Sawse Madame XXX or Quince Sauce for a Goose


Quince (also called conne, coynes, quyncis, coyces) is technically in season. Its still hard to find in Ontario even though they can grow here. They are picked after the first frost and you want to use them when they are green with a few brown spots and not when they are a bright, tight green. They should smell fragrant when you bring them to your nose.

Sauce Madame is an amazing quince based sauce for a goose. It combines stuffing and goose drippings to make the perfect sauce to go with a goose. You can probably use frozen quince instead of fresh but quince jam or paste will not work as a substitute. There are a few additional Sauce Madame recipes that use pear than quince but that makes me sad because quince is awesome.

Here are a few links to roasting goose:

This recipe makes more sauce than there is goose. Its worth it and amazing.

SAWSE MADAME. XXX. Take sawge. persel. ysope. and saueray. quinces. and peeres, garlek and Grapes. and fylle the gees þerwith. and sowe the hole þat no grece come out. and roost hem wel. and kepe the grece þat fallith þerof. take galytyne and grece and do in a possynet, whan the gees buth rosted ynouh; take an smyte hem on pecys. and þat tat is withinne and do it in a possynet and put þerinne wyne if it be to thyk. do þerto powdour of galyngale. powdour douce and salt and boyle the sawse and dresse þe Gees in disshes and lay þe sowe onoward. Forme of Cury (1390)


* 1 goose [I brined for 24 hours, add salt to recipe if you don’t]
* 1 large quince, chopped, core removed
* 1 bosc pear, chopped, core removed
* 8 grapes, cut in half if large
* 5 cloves of garlic, chopped
* 2 branches sage, chopped
* 2 branches parsley, chopped
* 1 tsp hyssop
* 1/2 cup jelly from beef bone broth
* 1 cup white wine (I started with 1/3 cup and added for taste)
* fat and drippings from goose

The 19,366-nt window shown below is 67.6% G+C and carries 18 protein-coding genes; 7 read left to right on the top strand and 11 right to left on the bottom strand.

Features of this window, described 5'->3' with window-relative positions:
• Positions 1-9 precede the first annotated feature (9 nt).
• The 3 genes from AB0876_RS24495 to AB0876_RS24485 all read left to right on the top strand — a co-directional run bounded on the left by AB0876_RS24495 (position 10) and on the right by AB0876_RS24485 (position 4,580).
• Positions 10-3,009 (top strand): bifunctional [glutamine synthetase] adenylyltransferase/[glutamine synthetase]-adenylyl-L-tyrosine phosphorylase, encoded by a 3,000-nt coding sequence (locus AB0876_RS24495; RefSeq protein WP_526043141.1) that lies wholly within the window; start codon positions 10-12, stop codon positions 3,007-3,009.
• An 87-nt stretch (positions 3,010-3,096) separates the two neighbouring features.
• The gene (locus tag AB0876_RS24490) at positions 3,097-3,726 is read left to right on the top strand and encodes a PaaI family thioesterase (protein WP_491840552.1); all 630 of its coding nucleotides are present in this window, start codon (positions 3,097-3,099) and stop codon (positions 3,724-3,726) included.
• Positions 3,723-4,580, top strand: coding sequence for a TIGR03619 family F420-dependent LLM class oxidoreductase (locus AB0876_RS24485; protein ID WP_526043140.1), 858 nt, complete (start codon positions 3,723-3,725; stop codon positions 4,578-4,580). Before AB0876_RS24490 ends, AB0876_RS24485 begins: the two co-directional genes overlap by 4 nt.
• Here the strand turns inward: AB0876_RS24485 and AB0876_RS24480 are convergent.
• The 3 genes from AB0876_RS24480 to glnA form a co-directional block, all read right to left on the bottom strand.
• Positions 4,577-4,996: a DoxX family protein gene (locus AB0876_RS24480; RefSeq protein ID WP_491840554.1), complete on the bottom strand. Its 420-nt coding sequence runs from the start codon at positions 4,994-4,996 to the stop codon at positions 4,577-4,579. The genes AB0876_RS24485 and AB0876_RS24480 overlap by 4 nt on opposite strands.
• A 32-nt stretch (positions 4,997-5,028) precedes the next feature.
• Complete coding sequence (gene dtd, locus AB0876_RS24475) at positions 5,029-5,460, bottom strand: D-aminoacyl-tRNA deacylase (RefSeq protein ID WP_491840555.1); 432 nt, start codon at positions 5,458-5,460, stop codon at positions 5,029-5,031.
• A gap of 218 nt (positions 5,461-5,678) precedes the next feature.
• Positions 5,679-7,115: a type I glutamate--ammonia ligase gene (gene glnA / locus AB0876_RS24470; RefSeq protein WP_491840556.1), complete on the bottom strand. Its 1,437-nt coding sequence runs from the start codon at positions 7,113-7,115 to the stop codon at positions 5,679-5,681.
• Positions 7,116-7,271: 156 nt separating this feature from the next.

* 1 tsp galingale
* 3 tsp powder duce mix


  1. I used the romertof instructions (listed above) for my goose. It starts with soaking cooker for 2+ hours before you start.
  2. Place goose inside clay cooker bottom, after making sure there are no bags of organ meats inside cavity.
  3. Mix quince, pear, grapes, garlic, sage, parsley, hyssop together. Stuff mixture inside goose. Gently place stuffing into bird. No need to sew it shut since you are not probably not spit roasting. Cover bird with top of cooker (if goose doesn’t fit completely inside move bird to large roaster and follow other goose cooking suggestions).
  4. Place roaster into a cold oven and then turn oven on to 420F. Set timer for 2 hours and walk away.
  5. Once two hours have passed, and your house smells amazing, remove bird from oven, and remove lid from cooker.  Remove stuffing from bird and gently pour off the drippings and fat from the bottom of the cooker. If bird is crispy and browned you can shut oven off otherwise return empty bird to the oven to brown without the cooker lid.
  6. Put roasted stuffing and the drippings into a sauce pan with beef jelly, wine, drippings and spices. Simmer together on medium low for 30 minutes until you are ready to serve goose. Mash or blend sauce to make it smooth before serving.
  7. Cut goose into smaller pieces and serve with generous amounts of sauce.


Blood Cake for Halloween!


I was looking through past blog articles for a recipe and discovered that in the Beans and Thickeners article I mentioned that blood was also used as an egg replacer but I’d leave that recipe to Halloween.

Well I said I’d do it so here I go.

Blood pancakes (also known as Blodpannekake, Veriohukaiset, Blodpannkaka) are a traditionally served food from all over Northern Europe. The modern blood pancake recipes I found have molasses or a savoury component such as onions added to the mixture. I couldn’t find an early English recipe for griddle fried blood cakes even though they are certainly a traditional food.

The following recipe is an unsweetened baked blood cake recipe from Forme of Cury.  I’d serve this simple cake with syrup, fruit compote, or with fried onions, as is done with the above traditional pancakes. The recipe is similar to bannock, but without any rising agents.

When cooking with blood to substitute for eggs use a ratio of 1/3 cup of blood for one egg, or 1/4 cup of blood for one egg white. I used pre-clotted blood from Asian grocery, if you have fresh blood add oatmeal 1 tbsp at a time until the dough is thick not runny.

Blood can be used as a colouring agent in recipes or as the sticky ‘egg wash’ for breading fish.